Coun­tries are delv­ing deeper into the ocean to ex­plore its min­eral wealth. The de­posits on the ocean floor are enor­mous and the ecol­ogy of this largest habi­tat on earth, un­ex­plored. The high seas are also global common prop­erty that de­mand an eq­ui­table di


Coun­tries are dis­rupt­ing marine ecol­ogy by delv­ing deeper into the oceans for min­er­als

DEEP INSIDE the ocean is a world as vi­brant and rich as the one out­side. There are moun­tain ranges, ridges, forests, seamounts, vol­ca­noes and a unique ecol­ogy that de­fies common knowl­edge. For ex­am­ple, life here thrives with­out sun­light. This barely ex­plored ter­ri­tory is also be­lieved to hold vast quan­ti­ties of pre­cious met­als and min­er­als that can sus­tain the mod­ern world for cen­turies.

So when the In­ter­na­tional Seabed Au­thor­ity (isa) is­sued seven new li­cences in the last week of July to ex­plore for the riches that lie on the floors of the Pa­cific, In­dian and At­lantic oceans, it sent rip­ples across the world. The UN body reg­u­lates ex­ploita­tion of the ocean floor beyond 370-kilo­me­tre ter­ri­to­rial lim­its to pre­vent a free-for-all. Sev­eral gov­ern­ments and the min­ing in­dus­try who have their eyes on the un­der­wa­ter riches hailed the an­nounce­ment, while sci­en­tists and en­vi­ron­men­tal­ists raised con­cerns about ven­tur­ing into this un­known ter­ri­tory.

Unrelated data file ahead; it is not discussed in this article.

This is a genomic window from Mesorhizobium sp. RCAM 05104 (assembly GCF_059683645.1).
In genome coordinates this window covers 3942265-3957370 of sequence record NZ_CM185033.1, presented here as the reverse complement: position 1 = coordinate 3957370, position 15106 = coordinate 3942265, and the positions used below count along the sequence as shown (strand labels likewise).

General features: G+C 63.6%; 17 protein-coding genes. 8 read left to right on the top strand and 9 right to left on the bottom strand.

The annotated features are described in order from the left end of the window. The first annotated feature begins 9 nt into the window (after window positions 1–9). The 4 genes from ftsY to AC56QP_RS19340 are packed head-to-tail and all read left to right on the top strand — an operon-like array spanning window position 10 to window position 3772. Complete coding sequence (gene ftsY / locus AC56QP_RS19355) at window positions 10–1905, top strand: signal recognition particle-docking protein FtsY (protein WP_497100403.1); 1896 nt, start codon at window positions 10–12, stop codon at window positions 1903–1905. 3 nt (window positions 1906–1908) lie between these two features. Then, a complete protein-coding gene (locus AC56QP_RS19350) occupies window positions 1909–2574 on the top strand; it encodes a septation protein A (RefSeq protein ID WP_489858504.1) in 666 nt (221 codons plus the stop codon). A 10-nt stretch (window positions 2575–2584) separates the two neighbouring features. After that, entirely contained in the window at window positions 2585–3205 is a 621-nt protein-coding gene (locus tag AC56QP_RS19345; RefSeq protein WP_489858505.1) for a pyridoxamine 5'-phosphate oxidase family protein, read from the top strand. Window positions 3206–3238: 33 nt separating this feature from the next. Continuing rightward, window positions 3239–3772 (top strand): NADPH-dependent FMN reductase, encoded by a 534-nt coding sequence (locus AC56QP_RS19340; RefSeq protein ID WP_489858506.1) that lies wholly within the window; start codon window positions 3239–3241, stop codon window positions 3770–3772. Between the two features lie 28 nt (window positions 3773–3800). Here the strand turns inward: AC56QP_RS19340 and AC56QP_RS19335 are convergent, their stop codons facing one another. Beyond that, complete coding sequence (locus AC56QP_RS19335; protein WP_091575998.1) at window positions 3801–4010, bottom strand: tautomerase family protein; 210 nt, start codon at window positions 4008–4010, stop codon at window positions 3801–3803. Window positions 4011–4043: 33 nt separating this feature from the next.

Both state-owned and gov­ern­ment-spon­sored com­pa­nies from In­dia, France, Rus­sia, Ger­many, China, Sin­ga­pore and the UK had sought per­mis­sion for min­er­als prospect­ing in the high seas. Four li­cences have been granted for the Pa­cific Ocean—the Clar­ion Clipperton Zone be­tween Hawaii and Mex­ico and the Mag­el­lan Seamount in the north­west Pa­cific. Two li­cences are for the In­dian Ocean Ridge, while one for Rio Grande Rise in the south­ern At­lantic. Th­ese are sig­nif­i­cant chunks of seabed.One UK Seabed Re­sources, an English sub­sidiary of the US de­fence gi­ant Lock­heed Martin, has se­cured ex­plo­ration rights to an area larger than the en­tire UK.

By now the isa has opened up a vast 1.2 mil­lion square

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